The key is theGetLogicalProcessorInformationAPI, and the same logic occurs on bare metal and VM based SQL Server installations. For Virtual Machine (VM) installations you may need to consult the VM documentation for support capabilities.
SQL Server uses Windows APIs to determine the processors and package interactions.
The calls toGetLogicalProcessorInformationretrieve theRelationProcessorCoreandRelationProcessorPackagedetails. Using the returned information SQL Server assigns nodes and schedulers accordingly.
For example. SQL Server 2016, automatic soft NUMA avoids assignment of logical processors from the same package to the same soft NUMA node. X86 Only:If SQL Server is unable to obtain the processor information from the API call the relationships are determined usingCPUIDcalls. This is a process of calling the CPUID instruction to obtain feature information reported by the CPU.
Running readtrace or ostress –? outputs the processor relationship using the GetLogicalProcessorInformation API
This is the output from my 8 processor system. This is a single CPU, 4 CORE system, HT enabled.
Active proc mask(0): 0x000000FF Architecture: 9 Page size: 4096 CPUs: 8 Processor groups: 1 Highest node: 0 Proximity: 00 Node: 00 ————————————— Group: 0 ————————————— Processor(s): 0x00000003 Function units: Shared <——- You can see 2 processors per logical unit when converted to binary value Processor(s): 0x0000000C Function units: Shared <——- Processors show the RelationProcessorCore Processor(s): 0x00000030 Function units: Shared Processor(s): 0x000000C0 Function units: Shared Package mask: 0x000000FF <———–Package shows the RelationProcessorPackage Processor(s): 0x000000FF assigned to Numa node: 0
The details of each processor unit are highlighted during SQL Server startup and logged to the error log from which you can determine the package relationships.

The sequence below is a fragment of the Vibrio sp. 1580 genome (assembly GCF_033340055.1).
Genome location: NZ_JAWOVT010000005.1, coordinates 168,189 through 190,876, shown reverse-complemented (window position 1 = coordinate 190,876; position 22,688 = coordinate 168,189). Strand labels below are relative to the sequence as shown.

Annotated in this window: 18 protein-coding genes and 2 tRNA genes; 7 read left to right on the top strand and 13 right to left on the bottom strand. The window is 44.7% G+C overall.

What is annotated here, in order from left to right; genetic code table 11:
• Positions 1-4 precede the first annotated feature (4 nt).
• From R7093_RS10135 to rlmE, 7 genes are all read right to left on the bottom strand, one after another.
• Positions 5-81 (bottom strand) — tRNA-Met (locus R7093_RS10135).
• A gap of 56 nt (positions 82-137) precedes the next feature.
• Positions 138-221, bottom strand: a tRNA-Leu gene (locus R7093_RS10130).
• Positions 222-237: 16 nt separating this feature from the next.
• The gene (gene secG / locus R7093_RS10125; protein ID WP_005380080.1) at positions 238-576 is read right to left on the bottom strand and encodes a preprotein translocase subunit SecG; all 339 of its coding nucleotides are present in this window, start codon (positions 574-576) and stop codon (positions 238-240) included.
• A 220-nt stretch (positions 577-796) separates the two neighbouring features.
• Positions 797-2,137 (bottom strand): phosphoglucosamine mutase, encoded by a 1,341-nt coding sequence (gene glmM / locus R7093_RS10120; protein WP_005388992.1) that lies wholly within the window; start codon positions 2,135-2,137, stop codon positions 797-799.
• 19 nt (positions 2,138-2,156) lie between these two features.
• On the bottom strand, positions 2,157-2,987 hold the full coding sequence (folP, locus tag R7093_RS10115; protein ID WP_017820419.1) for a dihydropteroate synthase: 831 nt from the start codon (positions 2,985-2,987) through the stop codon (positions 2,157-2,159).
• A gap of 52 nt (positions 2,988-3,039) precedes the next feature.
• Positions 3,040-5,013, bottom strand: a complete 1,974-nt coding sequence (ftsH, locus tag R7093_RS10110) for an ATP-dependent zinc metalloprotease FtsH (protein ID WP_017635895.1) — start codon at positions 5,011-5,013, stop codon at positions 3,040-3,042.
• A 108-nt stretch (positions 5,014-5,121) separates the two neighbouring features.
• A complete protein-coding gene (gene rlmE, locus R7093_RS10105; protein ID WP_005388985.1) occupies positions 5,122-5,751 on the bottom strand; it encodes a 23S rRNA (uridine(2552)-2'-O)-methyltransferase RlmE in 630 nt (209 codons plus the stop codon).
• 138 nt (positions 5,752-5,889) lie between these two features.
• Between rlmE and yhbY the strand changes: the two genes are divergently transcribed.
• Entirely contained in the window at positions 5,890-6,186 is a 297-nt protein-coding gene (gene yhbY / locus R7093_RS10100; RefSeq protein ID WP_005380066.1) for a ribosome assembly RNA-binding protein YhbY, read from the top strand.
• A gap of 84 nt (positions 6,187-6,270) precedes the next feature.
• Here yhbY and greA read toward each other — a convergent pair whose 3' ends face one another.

SQL Serverdetected 1 sockets with 4 cores per socket and 8 logical processors per socket, 8 total logical processors; using 8 logical processors based on SQL Server licensing. This is an informational message; no user action is required.
Hyper-V VM On This Same System Assigned 4 Processors
The processors are exposed in this configuration as a single CPU, 4 core, single CPU per core system.
Active proc mask(0): 0x0000000F Architecture: 9 Page size: 4096 CPUs: 4 Processor groups: 1 Highest node: 0 Proximity: 00 Node: 00 ————————————— Group: 0 ————————————— Processor(s): 0x00000001 Function units: Separated Processor(s): 0x00000002 Function units: Separated Processor(s): 0x00000004 Function units: Separated Processor(s): 0x00000008 Function units: Separated Package mask: 0x0000000F Processor(s): 0x0000000F assigned to Numa node: 0
The API is telling SQL Server the system is a 4 CPU system in a single CPU package. By reporting the processors as separate units, SQL Server treats them as separate when determining the scheduler and node assignments.
You know the bare metal is a single CPU, 4 core, HT enabled so what do the 4 CPUs really map to? In the default case of Hyper-V the processor is a logical (floating) entity. While there are optimizations the processor exposed to the VM may be moved around as needed to provide CPU cycles to the VM.
‘Hard Affinity’ may or not be supported by your VM solution along with additional options such as NUMA spanning. Review of the SQL Server scheduler layout (error log or DMVs), the VM and bare metal configuration may be required to optimize the desired layout and use. For example, setting thevirtual machine reserve percentageto 100% provides a hard affinity like capability to a Hyper-V based VM.